Tuesday, January 09, 2007

#3 - The Emperor's Children

"Do you hang on to clothes you haven't worn for ten years? Or bags of pasta, cans of beans?"
Danielle did not need to answer.
"What is it about books? Perfectly rationale people get crazy about their books. Who has time for that?"
"I measure my life out in books."
"You should be measuring your life by living. Correction: you shouldn't be measuring your life. What's the point?"
Claire Messud’s massively addictive, massively hefty novel ended up on more than one ‘best of’ list this year, not the least of which was its inclusion in the NY Times “The 10 Best Books of 2006.” The Times describes the novel as 'superbly intelligent' and a 'keenly observed comedy of manners,' and I would not disagree. But it's long. And it's wordy, which is in complete contrast to the 2nd book in my Around the World in 52 Books challenge, A True Story Based on Lies.

At first glance, too, Messud's novel seems to retread over well-worn territory, especially for me, in a year where I also read The Good Life and Elements of Style, tackling yet another book about New Yorkers and the tragedy (and its aftermath) of 9/11 might be a bit much for my already broken heart to take.

But that's where I was wrong, Messud's book, while earnest in its intention to examine the subject matter, is not earnest in its narrative style or tone. And the elements of satire that appear as a result of her ability to take these characters so deep into themselves without necessarily letting them in on the joke, ensures that the novel feels a little like a Restoration play written in our very modern age.

The plot of the novel follows the lives three college friends, Marina, Julian and Danielle, ten years or so after their graduation, who are now firmly ensconced in their adult lives, which means essentially nothing considering they are as much adrift as they ever were, from a few months before 9/11 until just after the attacks. There is a firm cast of supporting characters, Julian's boyfriend, Danielle's mother, Marina's socially awkward and strangely surreal cousin with the odd nickname of Bootie, along with the 'Emperor' himself, Marina's father Murray Thwaite, an accomplished, and older, infamous journalist in the style of Hemingway, who smokes, drinks and, ahem, well, you know.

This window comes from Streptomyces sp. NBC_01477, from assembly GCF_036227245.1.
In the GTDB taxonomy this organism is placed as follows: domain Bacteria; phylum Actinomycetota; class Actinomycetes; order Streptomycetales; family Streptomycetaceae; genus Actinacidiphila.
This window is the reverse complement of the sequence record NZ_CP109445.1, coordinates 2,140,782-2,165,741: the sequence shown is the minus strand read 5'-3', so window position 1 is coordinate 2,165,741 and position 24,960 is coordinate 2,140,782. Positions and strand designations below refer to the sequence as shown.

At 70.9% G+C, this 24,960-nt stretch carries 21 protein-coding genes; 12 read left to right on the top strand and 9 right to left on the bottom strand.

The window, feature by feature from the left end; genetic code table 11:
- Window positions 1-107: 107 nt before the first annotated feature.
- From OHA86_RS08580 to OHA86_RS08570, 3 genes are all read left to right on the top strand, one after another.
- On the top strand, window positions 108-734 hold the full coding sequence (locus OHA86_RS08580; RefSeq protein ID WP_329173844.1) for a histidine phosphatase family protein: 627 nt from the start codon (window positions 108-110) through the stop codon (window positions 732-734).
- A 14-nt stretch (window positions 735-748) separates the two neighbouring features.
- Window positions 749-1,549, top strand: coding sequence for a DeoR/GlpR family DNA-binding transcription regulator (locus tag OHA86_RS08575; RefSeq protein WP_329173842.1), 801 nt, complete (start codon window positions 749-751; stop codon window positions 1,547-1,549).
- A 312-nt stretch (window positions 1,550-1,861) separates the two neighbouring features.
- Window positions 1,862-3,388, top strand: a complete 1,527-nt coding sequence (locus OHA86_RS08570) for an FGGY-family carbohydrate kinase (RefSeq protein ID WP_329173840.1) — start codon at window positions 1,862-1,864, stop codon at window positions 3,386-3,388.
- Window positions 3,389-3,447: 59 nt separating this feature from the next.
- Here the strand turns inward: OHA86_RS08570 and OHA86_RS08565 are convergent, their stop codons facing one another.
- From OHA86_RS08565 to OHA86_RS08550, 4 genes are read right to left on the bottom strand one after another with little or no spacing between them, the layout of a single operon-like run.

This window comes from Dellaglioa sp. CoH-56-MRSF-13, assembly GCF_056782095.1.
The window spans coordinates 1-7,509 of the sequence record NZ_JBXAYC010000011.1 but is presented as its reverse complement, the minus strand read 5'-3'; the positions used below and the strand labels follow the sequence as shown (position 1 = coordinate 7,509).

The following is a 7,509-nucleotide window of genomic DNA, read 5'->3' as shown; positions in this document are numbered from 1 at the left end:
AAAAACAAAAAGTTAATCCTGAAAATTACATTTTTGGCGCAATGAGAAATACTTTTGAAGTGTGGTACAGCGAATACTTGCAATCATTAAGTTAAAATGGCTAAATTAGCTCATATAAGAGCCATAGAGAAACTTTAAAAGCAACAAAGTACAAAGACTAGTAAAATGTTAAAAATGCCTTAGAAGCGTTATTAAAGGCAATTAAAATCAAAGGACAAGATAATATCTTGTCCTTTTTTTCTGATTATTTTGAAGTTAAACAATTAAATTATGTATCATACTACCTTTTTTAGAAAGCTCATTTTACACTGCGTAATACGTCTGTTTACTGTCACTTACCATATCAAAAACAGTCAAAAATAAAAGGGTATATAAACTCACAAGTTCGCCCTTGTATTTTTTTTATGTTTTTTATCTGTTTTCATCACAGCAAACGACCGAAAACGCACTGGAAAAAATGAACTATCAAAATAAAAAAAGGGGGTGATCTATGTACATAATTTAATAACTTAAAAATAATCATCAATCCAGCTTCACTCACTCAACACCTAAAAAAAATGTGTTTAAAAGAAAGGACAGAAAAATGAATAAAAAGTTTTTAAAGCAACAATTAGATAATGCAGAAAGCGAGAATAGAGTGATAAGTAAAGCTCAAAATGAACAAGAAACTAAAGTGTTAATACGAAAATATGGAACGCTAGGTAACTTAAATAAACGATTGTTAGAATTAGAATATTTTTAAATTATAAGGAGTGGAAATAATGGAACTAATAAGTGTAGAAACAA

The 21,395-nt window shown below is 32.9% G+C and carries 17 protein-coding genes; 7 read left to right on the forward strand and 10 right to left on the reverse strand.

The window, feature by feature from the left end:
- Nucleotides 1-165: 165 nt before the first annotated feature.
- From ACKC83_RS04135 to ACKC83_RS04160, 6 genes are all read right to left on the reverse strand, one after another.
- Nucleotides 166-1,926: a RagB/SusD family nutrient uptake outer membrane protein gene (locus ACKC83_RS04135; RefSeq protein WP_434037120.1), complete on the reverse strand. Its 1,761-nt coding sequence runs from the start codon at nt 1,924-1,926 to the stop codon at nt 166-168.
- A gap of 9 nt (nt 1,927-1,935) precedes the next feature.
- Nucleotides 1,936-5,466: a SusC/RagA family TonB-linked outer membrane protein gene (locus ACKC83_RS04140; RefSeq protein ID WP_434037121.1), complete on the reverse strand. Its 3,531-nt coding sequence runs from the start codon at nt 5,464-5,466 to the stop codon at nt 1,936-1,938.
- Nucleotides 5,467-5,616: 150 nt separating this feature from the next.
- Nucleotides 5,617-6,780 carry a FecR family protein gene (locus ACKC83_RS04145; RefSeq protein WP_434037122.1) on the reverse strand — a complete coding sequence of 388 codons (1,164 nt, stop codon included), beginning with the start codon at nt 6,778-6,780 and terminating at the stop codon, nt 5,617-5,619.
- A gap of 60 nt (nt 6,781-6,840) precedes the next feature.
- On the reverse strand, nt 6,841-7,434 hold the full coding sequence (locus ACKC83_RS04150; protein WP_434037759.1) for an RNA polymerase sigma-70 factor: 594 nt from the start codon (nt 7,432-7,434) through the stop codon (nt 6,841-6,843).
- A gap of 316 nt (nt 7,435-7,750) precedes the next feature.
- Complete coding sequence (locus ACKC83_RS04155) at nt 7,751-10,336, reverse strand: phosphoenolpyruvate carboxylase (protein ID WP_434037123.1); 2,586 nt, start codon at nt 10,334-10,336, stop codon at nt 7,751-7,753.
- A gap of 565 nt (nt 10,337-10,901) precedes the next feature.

Marina, beautiful, lost and finishing her own manuscript, deliciously self-absorbed and ridiculously Paris-Hilton-with-brains (entitled) in her approach to her life looks to her best friends, Julian, a freelance writer in a totally destructive relationship, and Danielle, the one with the stable job, stable life, stable outlook, to guide her as she lands back home while attempting to finish her book about children's clothes. Life happens. Love happens. Lots happens. But as the planes crash into the two towers, no one in the novel comes out unscathed.

Messud's talent for long, breathy sentences with many, many commas, dashes and other forms of punctuation, means that we know so much about each character, from their brand of Scotch to the workings of their inner minds, that there's always the fear the book will careen off the page. Yet, her skill as novelist means that all of the many threads of their lives are woven into an immaculate quilt, with not a single stitch out of place.

It's fitting, somehow, that my book from the United States, is about New York City, the one place that's been so ingrained in our psyches from books, from film, from television, that it seems so much more than the sum of its magnificent parts. Oddly, it's an apt description of The Emperor's Children as well, it's a magnum opus of a book, an epic of a tale that carries you in and around its over 400 pages without leaving you lost in Alphabet City in the middle of a scorching hot summer season.

If I have one, teeny, tiny criticism, it's that my heart remains firmly in tact, and as much as I admire Messud's skill as a wordsmith, I wanted more in terms of emotional involvement, and even in the book's penultimate moment, when my favourite character, Danielle, finally falls apart, I didn't ever get that catch in my throat I felt while reading Consumption. But it's not like every book can (or should) make you cry.


Beth said...

I like the sound of this book despite your reservations. And I loved the quotation you used.

Anonymous said...

I'm glad to see a positive review of this book that comes from outside NYC. I just couldn't believe the hype about this book, so much warns against it. Well-off twenty-somethings, each of a certain type, feeling lost in the big city - it just had alarm bells all over it. Those of us in the US that live somewhere other than The City get sick of New York, too. So I was glad to hear, at least, that your U.S. book was enjoyable for the most part. Maybe one day I'll give it a chance.

Kerry said...

I really enjoyed this book, though the wordyness got to me at first. The descriptions (particularly of people) were so overblown that I couldn't really visualize that she was saying. There was no room to imagine, and it was more a question of assemblage. But then I got used to her style, and taken in by her story-telling. The book was so long, but then I was disappointed when it was finished. Anyway, I'm glad you liked it too.

My Boy is Ten

My friend Heather took this photo a couple of weekends ago. We went for a walk in the woods. It was a bit cold at first, neither my boy nor ...